Liddell E.J. 6'7" 220 Combo Forward Belleville IL Belleville West Bradley Beal Elite (Nike) 5/10/17
McKinney Mario 6'2" 180 Combo Guard St. Louis MO Vashon Bradley Beal Elite (Nike) 6/18/17
Mosley Isiaih 6'5" 185 Wing Columbia MO Rock Bridge MoKan Elite (Nike) 6/19/17
Beverly Harlond 6'4" 170 Wing Southfield MI Montverde (Fla.) Academy Reach Legends (NY2LA) 10/21/17
Collum Antavion 6'8" 215 Wing Memphis TN Tennessee Prep Team CP3 (Nike) 4/8/18
Thomas Khalid 6'9" 202 Combo Forward Portland OR College of Southern Idaho NA 7/16/18
Braun Christian 6'6" 180 Wing Overland Park KS Blue Valley Northwest MoKan Elite (Nike) 8/3/18

In his communications with Mizzou’s staff, Frazier’s been told that MU views McKinney Jr. as an athlete who can give them flexibility. “They’re going to bring him in and do whatever’s necessary with him,” he said. “If you’ve got guys who are willing to take that risk, you can’t complain about it. That says a lot about that kid.”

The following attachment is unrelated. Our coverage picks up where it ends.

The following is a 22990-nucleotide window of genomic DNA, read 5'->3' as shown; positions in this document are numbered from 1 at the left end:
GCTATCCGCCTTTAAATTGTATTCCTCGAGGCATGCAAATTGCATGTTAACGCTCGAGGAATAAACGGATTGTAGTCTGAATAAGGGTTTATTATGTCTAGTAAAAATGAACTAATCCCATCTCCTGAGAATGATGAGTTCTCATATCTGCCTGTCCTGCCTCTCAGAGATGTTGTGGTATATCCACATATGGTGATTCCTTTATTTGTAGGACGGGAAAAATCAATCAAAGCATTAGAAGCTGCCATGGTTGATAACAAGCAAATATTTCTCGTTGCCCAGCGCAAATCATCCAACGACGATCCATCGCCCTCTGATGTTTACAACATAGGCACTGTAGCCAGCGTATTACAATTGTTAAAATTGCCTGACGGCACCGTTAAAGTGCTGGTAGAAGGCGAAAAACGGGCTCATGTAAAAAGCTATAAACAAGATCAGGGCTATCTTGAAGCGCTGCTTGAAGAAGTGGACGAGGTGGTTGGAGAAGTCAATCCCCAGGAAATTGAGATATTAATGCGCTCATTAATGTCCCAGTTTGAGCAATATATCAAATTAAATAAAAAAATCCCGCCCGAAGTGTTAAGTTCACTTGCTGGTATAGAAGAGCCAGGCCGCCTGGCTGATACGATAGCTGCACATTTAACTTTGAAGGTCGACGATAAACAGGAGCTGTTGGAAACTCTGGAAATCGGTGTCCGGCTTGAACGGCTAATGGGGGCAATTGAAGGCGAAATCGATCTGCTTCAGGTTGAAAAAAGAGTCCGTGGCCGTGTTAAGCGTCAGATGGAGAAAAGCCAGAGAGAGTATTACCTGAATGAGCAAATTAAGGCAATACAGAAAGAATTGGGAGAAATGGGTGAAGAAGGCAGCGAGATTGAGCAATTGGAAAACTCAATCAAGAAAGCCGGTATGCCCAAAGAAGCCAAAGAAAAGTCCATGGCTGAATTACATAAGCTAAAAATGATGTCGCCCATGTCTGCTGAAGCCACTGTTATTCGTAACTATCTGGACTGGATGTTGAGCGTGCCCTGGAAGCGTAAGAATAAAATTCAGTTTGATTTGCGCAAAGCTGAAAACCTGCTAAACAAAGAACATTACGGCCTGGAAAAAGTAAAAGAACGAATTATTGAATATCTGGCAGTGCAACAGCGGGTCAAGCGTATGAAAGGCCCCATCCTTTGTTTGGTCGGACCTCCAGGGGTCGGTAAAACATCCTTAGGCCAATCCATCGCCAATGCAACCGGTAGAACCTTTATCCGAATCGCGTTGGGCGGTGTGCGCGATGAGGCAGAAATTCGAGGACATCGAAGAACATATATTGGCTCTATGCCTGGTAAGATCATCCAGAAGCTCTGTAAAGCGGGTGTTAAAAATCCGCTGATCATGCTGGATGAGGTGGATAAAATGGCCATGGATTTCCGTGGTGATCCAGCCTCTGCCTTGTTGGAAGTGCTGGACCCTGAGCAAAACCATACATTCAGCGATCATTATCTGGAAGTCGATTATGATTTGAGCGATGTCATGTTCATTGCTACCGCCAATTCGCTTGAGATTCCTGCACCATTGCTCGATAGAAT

On Monday night, McKinney released a list of seven finalists for his services via Snapchat. There were the expected members — Mizzou, Kansas State and Iowa State — along with a quartet of relative newcomers in Auburn, Louisville, VCU and Oklahoma State. How soon a decision might be reached is still a moving target.

Back in April, McKinney said he was mulling whether to let his senior season play out and see if it ginned up additional interest ahead of the spring signing period. Two months later, though, he told scribes he might not take an official visit to Columbia and made waves by implying that he and top-50 prospect E.J. Liddell, who is a childhood friend, might constitute a “package deal.”